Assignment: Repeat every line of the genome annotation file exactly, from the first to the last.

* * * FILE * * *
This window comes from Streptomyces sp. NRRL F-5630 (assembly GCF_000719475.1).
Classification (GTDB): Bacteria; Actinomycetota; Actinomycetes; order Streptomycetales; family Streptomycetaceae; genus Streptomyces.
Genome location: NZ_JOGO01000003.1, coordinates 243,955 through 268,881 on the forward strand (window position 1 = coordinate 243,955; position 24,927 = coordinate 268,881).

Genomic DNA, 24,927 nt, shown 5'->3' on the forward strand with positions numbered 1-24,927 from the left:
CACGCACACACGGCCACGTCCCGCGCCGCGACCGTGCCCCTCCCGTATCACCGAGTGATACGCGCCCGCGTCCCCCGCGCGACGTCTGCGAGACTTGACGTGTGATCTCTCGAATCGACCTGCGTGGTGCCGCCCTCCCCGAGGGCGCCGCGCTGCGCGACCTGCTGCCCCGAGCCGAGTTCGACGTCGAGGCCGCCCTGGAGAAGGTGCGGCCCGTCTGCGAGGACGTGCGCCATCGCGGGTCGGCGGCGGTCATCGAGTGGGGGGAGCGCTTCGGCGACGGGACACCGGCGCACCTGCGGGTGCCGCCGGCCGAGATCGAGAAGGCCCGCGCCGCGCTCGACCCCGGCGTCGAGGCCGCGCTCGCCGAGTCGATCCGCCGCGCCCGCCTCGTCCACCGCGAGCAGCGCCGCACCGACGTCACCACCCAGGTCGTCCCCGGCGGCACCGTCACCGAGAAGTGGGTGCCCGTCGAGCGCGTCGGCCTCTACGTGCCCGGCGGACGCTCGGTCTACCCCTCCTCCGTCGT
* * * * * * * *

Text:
This window comes from Streptomyces sp. NRRL F-5630 (assembly GCF_000719475.1).
Classification (GTDB): Bacteria; Actinomycetota; Actinomycetes; order Streptomycetales; family Streptomycetaceae; genus Streptomyces.
Genome location: NZ_JOGO01000003.1, coordinates 243,955 through 268,881 on the forward strand (window position 1 = coordinate 243,955; position 24,927 = coordinate 268,881).

Genomic DNA, 24,927 nt, shown 5'->3' on the forward strand with positions numbered 1-24,927 from the left:
CACGCACACACGGCCACGTCCCGCGCCGCGACCGTGCCCCTCCCGTATCACCGAGTGATACGCGCCCGCGTCCCCCGCGCGACGTCTGCGAGACTTGACGTGTGATCTCTCGAATCGACCTGCGTGGTGCCGCCCTCCCCGAGGGCGCCGCGCTGCGCGACCTGCTGCCCCGAGCCGAGTTCGACGTCGAGGCCGCCCTGGAGAAGGTGCGGCCCGTCTGCGAGGACGTGCGCCATCGCGGGTCGGCGGCGGTCATCGAGTGGGGGGAGCGCTTCGGCGACGGGACACCGGCGCACCTGCGGGTGCCGCCGGCCGAGATCGAGAAGGCCCGCGCCGCGCTCGACCCCGGCGTCGAGGCCGCGCTCGCCGAGTCGATCCGCCGCGCCCGCCTCGTCCACCGCGAGCAGCGCCGCACCGACGTCACCACCCAGGTCGTCCCCGGCGGCACCGTCACCGAGAAGTGGGTGCCCGTCGAGCGCGTCGGCCTCTACGTGCCCGGCGGACGCTCGGTCTACCCCTCCTCCGTCGT